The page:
Written byGreg Otto
The process of securing spectrum for the military is a delicate process for the Defense Information System Agency’s Defense Spectrum Organization. But that doesn’t mean the process has to be slow.
DISA plans to have a “very active year” when it comes to its spectrum-related missions, according to a presentation given by Stuart Timerman, director of DISA’s DSO office, at the agency’s forecast to industry last week.
Timerman highlighted the need for DSO to strike a balance in how it completes its mission, which is split between securing spectrum for the Department of Defense while also figuring out what can be released to commercial wireless companies. DSO is trying to move away from its reservation-based system — which reserves certain frequencies for military branches until they are no longer needed — and toward a shared-spectrum system.
“In order to be able to allow future use of commercial wireless [spectrum], as well as DOD’s requirements in the future, we have to learn how to evolve and how to utilize the spectrum much more robustly than we currently do,” Timerman said. “How do we make sure that DOD can perform their mission, but at the same time, how do we allow the U.S. economy to grow by allowing more commercial access to spectrum that is currently set aside for federal use?”
The strategy furthers action put forth earlier this year by former DOD CIO Terri Takai, who said releasing spectrum was a critical first step in the department’s long term plans. The effort is part of a strategy from the Obama administration that requires 500 MHz of spectrum be made available for commercial use by 2020.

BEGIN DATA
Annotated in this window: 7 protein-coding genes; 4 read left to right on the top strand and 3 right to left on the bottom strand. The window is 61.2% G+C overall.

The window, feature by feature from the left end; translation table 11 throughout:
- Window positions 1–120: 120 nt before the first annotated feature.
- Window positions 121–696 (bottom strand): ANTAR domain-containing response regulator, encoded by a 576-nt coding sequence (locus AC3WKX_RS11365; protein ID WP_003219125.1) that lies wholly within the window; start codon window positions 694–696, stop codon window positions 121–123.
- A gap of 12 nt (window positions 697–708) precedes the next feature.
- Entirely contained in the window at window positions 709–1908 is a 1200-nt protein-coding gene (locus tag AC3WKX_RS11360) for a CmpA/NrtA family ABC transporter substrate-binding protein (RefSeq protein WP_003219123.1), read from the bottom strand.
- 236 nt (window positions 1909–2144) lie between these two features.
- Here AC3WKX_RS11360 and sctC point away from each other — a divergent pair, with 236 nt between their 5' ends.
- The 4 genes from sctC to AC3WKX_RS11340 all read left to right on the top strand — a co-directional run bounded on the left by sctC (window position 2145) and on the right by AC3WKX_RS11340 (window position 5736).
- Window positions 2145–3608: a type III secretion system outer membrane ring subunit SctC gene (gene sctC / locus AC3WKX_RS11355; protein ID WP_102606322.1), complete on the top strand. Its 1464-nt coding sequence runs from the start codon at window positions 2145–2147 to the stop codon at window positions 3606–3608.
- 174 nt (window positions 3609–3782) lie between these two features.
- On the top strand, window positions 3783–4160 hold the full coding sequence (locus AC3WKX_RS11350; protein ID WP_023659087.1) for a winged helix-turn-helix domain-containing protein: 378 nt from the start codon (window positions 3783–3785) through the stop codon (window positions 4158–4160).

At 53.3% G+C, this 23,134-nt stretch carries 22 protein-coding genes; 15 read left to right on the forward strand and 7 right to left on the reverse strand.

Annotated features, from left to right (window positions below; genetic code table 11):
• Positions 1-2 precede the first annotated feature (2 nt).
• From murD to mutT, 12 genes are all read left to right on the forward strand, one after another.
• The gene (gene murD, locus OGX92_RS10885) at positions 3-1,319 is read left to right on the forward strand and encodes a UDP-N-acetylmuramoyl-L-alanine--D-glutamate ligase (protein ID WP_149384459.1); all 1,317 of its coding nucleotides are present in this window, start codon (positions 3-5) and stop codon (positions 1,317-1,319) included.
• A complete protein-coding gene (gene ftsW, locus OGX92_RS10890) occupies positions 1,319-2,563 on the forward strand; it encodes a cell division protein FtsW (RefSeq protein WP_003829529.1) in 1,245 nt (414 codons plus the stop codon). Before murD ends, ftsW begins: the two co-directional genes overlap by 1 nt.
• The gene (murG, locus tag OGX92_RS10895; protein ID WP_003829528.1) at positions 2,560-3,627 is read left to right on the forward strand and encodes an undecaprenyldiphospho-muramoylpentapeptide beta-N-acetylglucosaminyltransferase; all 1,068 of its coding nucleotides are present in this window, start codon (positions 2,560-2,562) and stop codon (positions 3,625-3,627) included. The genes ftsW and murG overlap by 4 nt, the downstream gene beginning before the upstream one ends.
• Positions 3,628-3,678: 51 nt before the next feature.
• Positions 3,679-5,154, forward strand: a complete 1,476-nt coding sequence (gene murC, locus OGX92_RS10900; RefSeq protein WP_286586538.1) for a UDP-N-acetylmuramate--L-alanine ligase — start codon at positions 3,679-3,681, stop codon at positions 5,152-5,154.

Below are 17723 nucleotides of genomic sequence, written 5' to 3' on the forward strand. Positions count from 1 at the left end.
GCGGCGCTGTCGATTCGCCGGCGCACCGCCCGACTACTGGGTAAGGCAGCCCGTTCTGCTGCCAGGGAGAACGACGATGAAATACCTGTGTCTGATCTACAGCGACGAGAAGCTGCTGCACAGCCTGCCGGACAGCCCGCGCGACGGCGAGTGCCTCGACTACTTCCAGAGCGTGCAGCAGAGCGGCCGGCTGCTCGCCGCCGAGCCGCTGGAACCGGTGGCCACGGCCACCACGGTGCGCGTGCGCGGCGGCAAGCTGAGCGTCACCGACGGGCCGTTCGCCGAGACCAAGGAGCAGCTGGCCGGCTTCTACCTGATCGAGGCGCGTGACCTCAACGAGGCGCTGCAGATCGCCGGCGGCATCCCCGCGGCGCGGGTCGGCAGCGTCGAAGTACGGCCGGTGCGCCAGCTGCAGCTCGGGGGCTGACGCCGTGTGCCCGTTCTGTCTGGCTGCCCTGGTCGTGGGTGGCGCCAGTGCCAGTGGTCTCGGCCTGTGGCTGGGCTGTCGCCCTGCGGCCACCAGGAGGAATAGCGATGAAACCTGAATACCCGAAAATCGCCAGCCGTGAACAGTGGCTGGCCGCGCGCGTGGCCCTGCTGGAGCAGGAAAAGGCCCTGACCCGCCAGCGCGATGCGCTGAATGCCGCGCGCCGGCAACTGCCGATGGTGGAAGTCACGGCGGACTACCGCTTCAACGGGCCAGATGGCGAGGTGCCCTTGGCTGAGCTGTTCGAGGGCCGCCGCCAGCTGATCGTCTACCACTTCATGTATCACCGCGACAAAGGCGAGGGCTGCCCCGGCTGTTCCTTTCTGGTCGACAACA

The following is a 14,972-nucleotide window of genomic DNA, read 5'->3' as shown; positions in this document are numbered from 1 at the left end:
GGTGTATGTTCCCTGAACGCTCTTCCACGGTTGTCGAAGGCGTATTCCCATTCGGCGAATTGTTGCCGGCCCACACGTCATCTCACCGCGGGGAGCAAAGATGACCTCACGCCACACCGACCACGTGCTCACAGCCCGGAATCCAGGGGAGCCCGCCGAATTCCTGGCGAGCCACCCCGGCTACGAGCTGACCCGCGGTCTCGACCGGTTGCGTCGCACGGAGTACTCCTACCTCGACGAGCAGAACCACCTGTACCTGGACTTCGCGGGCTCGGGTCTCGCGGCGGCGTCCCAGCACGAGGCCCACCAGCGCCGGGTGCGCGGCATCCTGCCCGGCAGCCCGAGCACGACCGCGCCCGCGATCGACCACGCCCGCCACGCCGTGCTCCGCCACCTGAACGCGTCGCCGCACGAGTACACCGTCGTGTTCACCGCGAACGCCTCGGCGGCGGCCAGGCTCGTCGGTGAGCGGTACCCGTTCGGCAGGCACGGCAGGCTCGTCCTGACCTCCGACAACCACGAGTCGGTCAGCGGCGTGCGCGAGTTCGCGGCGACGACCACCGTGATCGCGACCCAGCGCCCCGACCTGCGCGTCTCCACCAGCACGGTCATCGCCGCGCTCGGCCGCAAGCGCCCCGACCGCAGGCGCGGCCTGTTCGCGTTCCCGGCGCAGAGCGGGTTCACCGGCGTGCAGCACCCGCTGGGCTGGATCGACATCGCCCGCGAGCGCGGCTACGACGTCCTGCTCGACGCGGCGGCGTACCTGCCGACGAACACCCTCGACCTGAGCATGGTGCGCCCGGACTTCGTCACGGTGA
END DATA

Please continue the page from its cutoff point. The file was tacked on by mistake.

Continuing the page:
DSO also expects to be involved in 2015’s World Radiocommunication Conference, an international summit that sets regulations for international spectrum and use of defense-related satellites.
“As you can imagine, because we are concerned with the DOD going offshore, our operations in the spectrum that we choose to use with our systems has to be interference-free with host nations,” Timerman said. “There are a lot of international discussions that happen during this world radio conference of changing the way the world operates. We have to look at how that impacts DOD.”
Timerman said he expects his office to issue seven new contracts to help the DSO move forward with its missions, with the earliest coming some time this quarter. All seven should be available by the third quarter of 2015.
Among the other opportunities Timerman sees moving forward:
- The next generation of DSO’s Spectrum XXI service, which will move the spectrum management software system to a Web-based model. Timerman expects the new platform, called Spectrum XXI Online, to have improved algorithms and access to DISA’s Joint Spectrum Data Repository.
- Support for spectrum management, which according to Timerman runs “all sorts of electromagnetic compatibility analysis” that tests capabilities and “any kind of radiation hazard that may be impinged upon personnel” from devices.
- Three separate contracts that will focus on applied engineering, operational support and international spectrum strategy. The work related to these contracts will range from testing commercial cell towers placed on military installations for electromagnetic capability and radiation hazards to international coordination for DOD satellites.